‘If you look back at his track record, he maximizes player performance.”
With Sutter signed to a three-year contract, there will be coaching stability with the Flames for the first time in years. The onus now shifts directly to the players to salvage a season that began with heightened expectations and has so steadily veered off course.
“Churning coaches is not something that leads to success, but the message is that the coach they’ve got now isn’t going anywhere,” Treliving said.
“I’ve seen a lot of coaches here,” Backlund said. “It’s always disappointing every time a coach gets let go.”
Sutter’s first practice will likely be Tuesday and his return to the bench is set for Thursday when the Flames host the Montreal Canadiens. Assistant coach Ryan Huska will manage the bench against the Oilers Saturday night in Edmonton and versus the Ottawa Senators on Sunday in Calgary.
As for Sutter, he will be tasked with fixing a group that has talked about the need to compete more, increase their emotional engagement, and play for one another.
Veteran Flames forward Milan Lucic has touched on those themes this season and played a season under Sutter in Los Angeles.
While much of the perception surrounding Sutter – who was behind the L.A. bench from 2011 to 2017 – is that he’s old-school, in-your-face, and distant from players, Lucic saw a different version of the man with the Kings.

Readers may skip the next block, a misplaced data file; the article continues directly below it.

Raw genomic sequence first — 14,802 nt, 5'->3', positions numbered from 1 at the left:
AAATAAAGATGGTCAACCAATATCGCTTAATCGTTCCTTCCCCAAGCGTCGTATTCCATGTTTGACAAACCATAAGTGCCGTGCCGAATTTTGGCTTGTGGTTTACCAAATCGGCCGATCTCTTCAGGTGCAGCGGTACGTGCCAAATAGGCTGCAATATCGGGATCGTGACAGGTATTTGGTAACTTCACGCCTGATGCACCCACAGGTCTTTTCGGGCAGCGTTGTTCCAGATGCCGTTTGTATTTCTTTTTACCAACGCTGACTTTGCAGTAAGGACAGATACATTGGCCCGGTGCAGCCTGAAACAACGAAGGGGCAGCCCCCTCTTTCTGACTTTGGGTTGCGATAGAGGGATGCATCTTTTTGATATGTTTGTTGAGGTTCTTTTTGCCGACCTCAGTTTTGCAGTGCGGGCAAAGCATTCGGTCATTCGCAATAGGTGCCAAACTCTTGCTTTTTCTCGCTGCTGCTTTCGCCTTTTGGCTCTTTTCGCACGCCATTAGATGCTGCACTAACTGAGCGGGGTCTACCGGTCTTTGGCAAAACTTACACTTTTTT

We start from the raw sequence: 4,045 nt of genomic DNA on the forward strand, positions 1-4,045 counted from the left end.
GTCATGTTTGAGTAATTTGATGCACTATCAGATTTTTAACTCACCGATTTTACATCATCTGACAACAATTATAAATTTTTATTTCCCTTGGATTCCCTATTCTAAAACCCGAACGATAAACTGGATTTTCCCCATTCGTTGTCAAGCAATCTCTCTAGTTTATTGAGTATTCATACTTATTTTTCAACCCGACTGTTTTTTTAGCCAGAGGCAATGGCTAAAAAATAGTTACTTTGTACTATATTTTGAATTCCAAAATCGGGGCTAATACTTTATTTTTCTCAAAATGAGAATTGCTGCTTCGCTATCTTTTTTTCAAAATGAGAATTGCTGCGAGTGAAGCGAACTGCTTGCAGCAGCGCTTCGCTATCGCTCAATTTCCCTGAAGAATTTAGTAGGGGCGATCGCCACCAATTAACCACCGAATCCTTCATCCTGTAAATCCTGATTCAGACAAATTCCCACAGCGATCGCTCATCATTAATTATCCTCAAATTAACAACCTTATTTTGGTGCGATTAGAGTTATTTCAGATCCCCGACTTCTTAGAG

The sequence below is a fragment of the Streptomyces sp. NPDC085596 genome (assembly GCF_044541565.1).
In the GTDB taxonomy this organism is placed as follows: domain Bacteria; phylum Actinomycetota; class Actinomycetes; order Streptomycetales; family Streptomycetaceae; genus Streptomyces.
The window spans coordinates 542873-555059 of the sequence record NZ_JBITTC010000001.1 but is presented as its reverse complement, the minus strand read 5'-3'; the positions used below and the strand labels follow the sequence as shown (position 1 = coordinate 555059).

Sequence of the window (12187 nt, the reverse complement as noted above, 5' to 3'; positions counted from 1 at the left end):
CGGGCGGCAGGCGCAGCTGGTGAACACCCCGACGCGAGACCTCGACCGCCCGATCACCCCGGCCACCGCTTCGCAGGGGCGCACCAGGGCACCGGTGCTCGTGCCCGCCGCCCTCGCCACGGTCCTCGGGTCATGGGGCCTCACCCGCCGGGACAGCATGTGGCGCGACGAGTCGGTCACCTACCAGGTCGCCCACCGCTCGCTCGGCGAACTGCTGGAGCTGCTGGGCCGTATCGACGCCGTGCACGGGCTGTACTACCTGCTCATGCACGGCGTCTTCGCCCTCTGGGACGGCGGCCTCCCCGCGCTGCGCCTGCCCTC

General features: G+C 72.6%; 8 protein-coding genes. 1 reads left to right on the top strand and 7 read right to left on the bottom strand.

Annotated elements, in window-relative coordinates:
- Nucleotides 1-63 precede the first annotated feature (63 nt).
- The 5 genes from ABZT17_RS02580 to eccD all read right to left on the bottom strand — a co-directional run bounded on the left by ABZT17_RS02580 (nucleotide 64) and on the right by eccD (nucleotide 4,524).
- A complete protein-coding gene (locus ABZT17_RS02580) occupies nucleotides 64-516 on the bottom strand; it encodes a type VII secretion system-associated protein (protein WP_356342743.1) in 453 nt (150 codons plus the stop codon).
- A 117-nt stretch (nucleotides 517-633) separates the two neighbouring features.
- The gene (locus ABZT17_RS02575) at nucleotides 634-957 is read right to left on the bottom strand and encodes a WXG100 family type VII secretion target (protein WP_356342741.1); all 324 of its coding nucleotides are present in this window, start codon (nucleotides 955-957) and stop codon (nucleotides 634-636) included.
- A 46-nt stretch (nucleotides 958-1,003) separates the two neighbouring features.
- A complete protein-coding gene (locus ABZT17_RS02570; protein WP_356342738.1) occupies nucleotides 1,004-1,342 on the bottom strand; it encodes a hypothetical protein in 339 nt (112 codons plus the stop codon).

“That’s one thing about Darryl he might not get a lot of credit for,” Lucic said. “He’s a big family person. He cares a lot about players and their families.”
In the spring of 2015, Lucic experienced the passing of his father, followed by the birth of his second child, and then his trade from Boston to Los Angeles.
“That’s three big things that happened to me in a short amount of time,” he said. “The way Darryl brought me in and made me feel good about myself was a real big part of my success in L.A.”
With Sutter, who won Stanley Cups with the Kings in 2012 and 2014, also comes an increase in accountability.
“He wants you to compete hard and work hard and when he gets the best out of his players and the most out of his players, that’s when you get the results,” Lucic said. “Ultimately, we’re in the business of winning and the daily grind is hard with Darryl because he expects a lot out of you on a day-to-day basis but when you get the results and you’re winning, it’s worth it.”
Despite the optimism that tends to follow coaching changes, the expectations in Calgary to replicate those feats of spring 2015 remain present.
Surely, as he celebrated that playoff success with his teammates six years ago, Backlund could not have imagined just how tough it would be to get there again.
“I’m not proud saying I’ve been here for so long and have had so many coaches,” he said, “because that means we haven’t been successful enough.”